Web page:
30 Oct Reversal of Heart Failure Using Left Ventricular Assist Devices
MedicalResearch.com Interview with:
Stavros G. Drakos, MD, PhD, FACC
Professor of Cardiology
Univ. of Utah Healthcare & Medical School and the Salt Lake VA Medical Center.
Dr. Drakos is Medical Director of the University’s Cardiac Mechanical Support/Artificial Heart Program
Co-Director Heart Failure & Transplant and Director of Research for the Division of Cardiology
MedicalResearch.com: What is the background for this study?
Response: Heart transplantation and LVADs are first line therapies for advanced chronic heart failure. There were some earlier anecdotal observations and single center small studies from several programs in the US and overseas that left ventricular assist devices (LVADs) significantly reduce the strain on failing hearts and in some cases, using LVADs for limited periods of time has allowed hearts to “rest” and remodel their damaged structures. As a result of these repairs, described as “reverse remodeling,” heart function can improve to the point that the LVAD can be removed.
The new study sought to broaden the reach of the research with a multicenter trial involving physicians and scientists at the University of Utah Health, the University of Louisville, University of Pennsylvania, the Albert Einstein College of Medicine/Montefiore Medical Center, the Cleveland Clinic, and the University of Nebraska Medical Center.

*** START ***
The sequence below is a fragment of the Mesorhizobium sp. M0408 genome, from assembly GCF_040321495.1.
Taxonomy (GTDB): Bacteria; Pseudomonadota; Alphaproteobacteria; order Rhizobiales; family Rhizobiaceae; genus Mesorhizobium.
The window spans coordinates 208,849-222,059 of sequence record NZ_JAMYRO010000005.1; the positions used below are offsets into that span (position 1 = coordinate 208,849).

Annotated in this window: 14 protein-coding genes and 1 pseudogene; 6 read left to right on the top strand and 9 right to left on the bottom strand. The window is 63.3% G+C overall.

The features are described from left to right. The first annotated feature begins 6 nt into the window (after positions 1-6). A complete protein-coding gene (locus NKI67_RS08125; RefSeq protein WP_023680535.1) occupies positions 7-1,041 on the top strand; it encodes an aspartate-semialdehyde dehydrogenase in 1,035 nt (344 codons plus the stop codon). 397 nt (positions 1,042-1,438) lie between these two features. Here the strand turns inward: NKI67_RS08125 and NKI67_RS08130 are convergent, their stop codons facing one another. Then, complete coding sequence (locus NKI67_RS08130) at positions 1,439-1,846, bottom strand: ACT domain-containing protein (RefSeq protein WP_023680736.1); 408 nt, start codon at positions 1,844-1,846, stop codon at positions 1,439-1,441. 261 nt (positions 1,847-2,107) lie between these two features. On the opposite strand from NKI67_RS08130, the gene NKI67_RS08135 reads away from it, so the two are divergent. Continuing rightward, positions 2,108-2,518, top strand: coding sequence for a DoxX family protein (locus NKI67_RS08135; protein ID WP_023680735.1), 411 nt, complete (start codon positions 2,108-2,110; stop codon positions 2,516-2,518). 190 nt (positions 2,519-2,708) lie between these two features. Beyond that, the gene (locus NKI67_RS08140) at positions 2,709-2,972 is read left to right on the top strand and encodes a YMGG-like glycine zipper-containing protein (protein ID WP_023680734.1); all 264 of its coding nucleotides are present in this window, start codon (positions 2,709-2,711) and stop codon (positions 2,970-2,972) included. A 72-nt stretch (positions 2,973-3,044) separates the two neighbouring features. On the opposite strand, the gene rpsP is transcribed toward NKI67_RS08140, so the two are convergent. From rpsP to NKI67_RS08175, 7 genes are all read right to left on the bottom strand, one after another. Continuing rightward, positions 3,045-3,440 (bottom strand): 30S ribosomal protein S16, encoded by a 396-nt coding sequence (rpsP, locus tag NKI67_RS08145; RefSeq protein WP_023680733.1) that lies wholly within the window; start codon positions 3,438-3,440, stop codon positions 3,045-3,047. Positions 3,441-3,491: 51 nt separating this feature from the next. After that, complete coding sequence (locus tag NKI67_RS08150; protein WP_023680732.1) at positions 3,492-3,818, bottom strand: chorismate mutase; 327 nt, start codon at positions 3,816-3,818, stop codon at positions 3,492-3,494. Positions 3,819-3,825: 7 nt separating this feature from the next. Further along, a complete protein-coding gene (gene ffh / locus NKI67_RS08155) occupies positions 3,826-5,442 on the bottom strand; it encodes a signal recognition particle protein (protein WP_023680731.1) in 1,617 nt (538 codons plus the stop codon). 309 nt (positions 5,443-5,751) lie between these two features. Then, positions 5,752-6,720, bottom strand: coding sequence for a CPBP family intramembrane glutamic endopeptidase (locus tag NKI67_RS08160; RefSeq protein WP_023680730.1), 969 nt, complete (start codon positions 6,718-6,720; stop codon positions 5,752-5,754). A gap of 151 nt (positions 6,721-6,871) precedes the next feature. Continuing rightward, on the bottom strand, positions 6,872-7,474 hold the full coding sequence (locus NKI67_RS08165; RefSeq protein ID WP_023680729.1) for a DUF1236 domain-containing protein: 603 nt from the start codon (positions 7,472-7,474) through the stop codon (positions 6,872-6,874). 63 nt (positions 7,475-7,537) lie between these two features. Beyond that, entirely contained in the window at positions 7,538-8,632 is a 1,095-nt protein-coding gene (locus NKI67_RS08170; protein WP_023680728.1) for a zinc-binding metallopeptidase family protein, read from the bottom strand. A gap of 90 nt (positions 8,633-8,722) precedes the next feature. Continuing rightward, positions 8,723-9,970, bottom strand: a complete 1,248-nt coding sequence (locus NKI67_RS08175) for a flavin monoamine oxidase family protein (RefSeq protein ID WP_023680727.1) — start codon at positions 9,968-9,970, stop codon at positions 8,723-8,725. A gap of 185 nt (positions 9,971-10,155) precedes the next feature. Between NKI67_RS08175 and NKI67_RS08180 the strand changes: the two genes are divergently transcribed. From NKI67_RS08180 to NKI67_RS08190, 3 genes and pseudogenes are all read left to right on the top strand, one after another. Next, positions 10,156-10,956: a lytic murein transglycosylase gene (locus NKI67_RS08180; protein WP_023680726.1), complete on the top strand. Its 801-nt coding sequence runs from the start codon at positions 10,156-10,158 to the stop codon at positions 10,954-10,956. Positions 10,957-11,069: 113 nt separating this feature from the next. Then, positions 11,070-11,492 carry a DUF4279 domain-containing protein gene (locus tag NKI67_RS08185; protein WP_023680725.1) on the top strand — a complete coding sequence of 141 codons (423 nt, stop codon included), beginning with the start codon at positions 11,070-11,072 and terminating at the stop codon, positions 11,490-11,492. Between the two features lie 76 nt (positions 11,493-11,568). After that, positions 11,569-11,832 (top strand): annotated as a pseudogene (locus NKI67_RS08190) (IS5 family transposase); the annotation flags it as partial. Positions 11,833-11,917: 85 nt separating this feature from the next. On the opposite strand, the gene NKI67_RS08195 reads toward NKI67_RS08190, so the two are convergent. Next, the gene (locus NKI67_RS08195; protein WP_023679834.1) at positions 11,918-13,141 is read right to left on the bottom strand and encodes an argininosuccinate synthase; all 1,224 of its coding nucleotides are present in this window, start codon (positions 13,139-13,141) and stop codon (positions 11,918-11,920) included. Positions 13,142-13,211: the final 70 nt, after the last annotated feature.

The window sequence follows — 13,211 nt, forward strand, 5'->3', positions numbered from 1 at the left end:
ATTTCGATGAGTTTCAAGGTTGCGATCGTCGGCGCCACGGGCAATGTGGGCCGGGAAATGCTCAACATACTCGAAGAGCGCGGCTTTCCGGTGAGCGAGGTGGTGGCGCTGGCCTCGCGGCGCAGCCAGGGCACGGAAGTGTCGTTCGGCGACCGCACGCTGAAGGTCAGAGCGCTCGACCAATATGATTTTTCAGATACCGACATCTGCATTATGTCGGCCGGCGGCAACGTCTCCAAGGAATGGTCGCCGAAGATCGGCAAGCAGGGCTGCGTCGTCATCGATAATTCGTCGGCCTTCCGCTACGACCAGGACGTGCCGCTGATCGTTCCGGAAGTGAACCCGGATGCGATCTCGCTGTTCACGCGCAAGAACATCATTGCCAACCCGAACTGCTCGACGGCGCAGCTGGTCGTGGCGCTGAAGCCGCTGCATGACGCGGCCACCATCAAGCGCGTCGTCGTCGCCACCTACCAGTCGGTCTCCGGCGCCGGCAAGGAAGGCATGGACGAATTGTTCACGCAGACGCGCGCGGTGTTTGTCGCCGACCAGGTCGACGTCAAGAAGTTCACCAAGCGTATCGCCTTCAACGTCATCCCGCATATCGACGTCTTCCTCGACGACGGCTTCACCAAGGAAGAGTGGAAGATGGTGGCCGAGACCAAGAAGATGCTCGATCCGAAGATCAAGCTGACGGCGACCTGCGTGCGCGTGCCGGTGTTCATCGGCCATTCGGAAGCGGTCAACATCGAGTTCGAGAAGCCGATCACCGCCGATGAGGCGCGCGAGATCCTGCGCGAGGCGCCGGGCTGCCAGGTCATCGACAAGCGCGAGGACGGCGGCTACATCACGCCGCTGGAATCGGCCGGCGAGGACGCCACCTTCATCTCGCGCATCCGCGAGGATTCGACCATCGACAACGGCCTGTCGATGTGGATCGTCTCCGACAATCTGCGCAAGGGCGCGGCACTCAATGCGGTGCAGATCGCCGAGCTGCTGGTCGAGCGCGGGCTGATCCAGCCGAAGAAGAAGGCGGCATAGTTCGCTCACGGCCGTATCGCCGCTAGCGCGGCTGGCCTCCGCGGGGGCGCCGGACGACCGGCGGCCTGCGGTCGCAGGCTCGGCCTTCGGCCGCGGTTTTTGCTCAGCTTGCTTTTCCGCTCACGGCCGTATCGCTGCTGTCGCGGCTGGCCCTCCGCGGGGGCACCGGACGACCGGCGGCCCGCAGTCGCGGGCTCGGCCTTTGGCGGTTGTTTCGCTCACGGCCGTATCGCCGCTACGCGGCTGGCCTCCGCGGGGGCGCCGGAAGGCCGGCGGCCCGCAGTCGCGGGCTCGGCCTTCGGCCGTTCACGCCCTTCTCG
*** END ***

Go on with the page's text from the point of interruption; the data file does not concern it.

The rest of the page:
MedicalResearch.com: What are the main findings?
Response: The researchers recruited 40 advanced heart failure patients between the ages of 18 to 59 who were so severely ill that they required surgical implantation of a LVAD pump to remain alive.
a) 5% of all enrolled end-stage chronic Heart Failure (HF) patients achieved cardiac (heart) recovery and were able to undergo LVAD removal. This high rate of heart recovery is even more impressive if you consider that all patients had baseline chronic disease with severe cardiac dysfunction and cardiac chamber dilation resistant to medical therapy and requiring mechanical support. These findings are exciting because they reveal the plasticity of the heart muscle and its ability to recover even from very severe advanced heart failure and shows that reversal of severe heart failure is possible using this strategy.
b)The sustainability of heart recovery was 90% at one year after the LVAD removal and 77% at 2 and 3 years. This was a very interesting finding especially if you consider that these patients were in the terminal stage of heart failure which we know that has a survival rate of only 20% within 2 years.
c) Excellent reproducibility with successful LVAD explantations taking place in similar rates in all participating US tertiary medical centers.
MedicalResearch.com: What should readers take away from your report?
Response: Reversal of even advanced chronic heart failure can occur in a significant proportion of patients using mechanical support combined with specific pharmacological therapy aimed to improve their heart function. Patients with advanced chronic heart failure resistant to usual medical therapies with deteriorating heart function receiving mechanical support as a bridge to transplant or as destination therapy can recover the heart function enough to have the pump removed freeing up the precious donor heart for another individual.